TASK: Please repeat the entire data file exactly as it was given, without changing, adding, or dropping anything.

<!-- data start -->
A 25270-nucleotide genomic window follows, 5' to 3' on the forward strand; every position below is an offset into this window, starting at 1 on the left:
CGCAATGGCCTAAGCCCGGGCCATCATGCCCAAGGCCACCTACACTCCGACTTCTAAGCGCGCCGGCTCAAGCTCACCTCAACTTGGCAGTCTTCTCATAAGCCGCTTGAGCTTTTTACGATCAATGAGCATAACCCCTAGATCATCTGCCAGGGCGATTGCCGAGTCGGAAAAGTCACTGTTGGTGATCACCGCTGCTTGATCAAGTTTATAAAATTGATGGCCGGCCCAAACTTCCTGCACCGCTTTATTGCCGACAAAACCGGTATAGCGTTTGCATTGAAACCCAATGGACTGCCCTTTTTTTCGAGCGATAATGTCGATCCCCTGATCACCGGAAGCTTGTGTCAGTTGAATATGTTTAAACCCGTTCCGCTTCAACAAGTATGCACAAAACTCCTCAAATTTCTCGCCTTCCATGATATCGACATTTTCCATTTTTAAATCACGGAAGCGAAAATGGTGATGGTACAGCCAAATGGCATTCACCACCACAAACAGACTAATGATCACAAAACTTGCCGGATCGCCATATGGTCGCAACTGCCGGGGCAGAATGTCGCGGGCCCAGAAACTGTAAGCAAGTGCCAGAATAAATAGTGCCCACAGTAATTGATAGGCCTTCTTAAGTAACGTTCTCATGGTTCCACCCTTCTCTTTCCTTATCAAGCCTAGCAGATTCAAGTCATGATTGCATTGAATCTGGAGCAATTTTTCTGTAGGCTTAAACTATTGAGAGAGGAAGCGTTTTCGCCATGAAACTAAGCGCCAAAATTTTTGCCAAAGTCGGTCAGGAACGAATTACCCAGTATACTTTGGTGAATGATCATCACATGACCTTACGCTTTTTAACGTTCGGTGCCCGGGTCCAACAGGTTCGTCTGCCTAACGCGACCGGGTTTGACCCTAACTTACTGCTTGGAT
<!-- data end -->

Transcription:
A 25270-nucleotide genomic window follows, 5' to 3' on the forward strand; every position below is an offset into this window, starting at 1 on the left:
CGCAATGGCCTAAGCCCGGGCCATCATGCCCAAGGCCACCTACACTCCGACTTCTAAGCGCGCCGGCTCAAGCTCACCTCAACTTGGCAGTCTTCTCATAAGCCGCTTGAGCTTTTTACGATCAATGAGCATAACCCCTAGATCATCTGCCAGGGCGATTGCCGAGTCGGAAAAGTCACTGTTGGTGATCACCGCTGCTTGATCAAGTTTATAAAATTGATGGCCGGCCCAAACTTCCTGCACCGCTTTATTGCCGACAAAACCGGTATAGCGTTTGCATTGAAACCCAATGGACTGCCCTTTTTTTCGAGCGATAATGTCGATCCCCTGATCACCGGAAGCTTGTGTCAGTTGAATATGTTTAAACCCGTTCCGCTTCAACAAGTATGCACAAAACTCCTCAAATTTCTCGCCTTCCATGATATCGACATTTTCCATTTTTAAATCACGGAAGCGAAAATGGTGATGGTACAGCCAAATGGCATTCACCACCACAAACAGACTAATGATCACAAAACTTGCCGGATCGCCATATGGTCGCAACTGCCGGGGCAGAATGTCGCGGGCCCAGAAACTGTAAGCAAGTGCCAGAATAAATAGTGCCCACAGTAATTGATAGGCCTTCTTAAGTAACGTTCTCATGGTTCCACCCTTCTCTTTCCTTATCAAGCCTAGCAGATTCAAGTCATGATTGCATTGAATCTGGAGCAATTTTTCTGTAGGCTTAAACTATTGAGAGAGGAAGCGTTTTCGCCATGAAACTAAGCGCCAAAATTTTTGCCAAAGTCGGTCAGGAACGAATTACCCAGTATACTTTGGTGAATGATCATCACATGACCTTACGCTTTTTAACGTTCGGTGCCCGGGTCCAACAGGTTCGTCTGCCTAACGCGACCGGGTTTGACCCTAACTTACTGCTTGGAT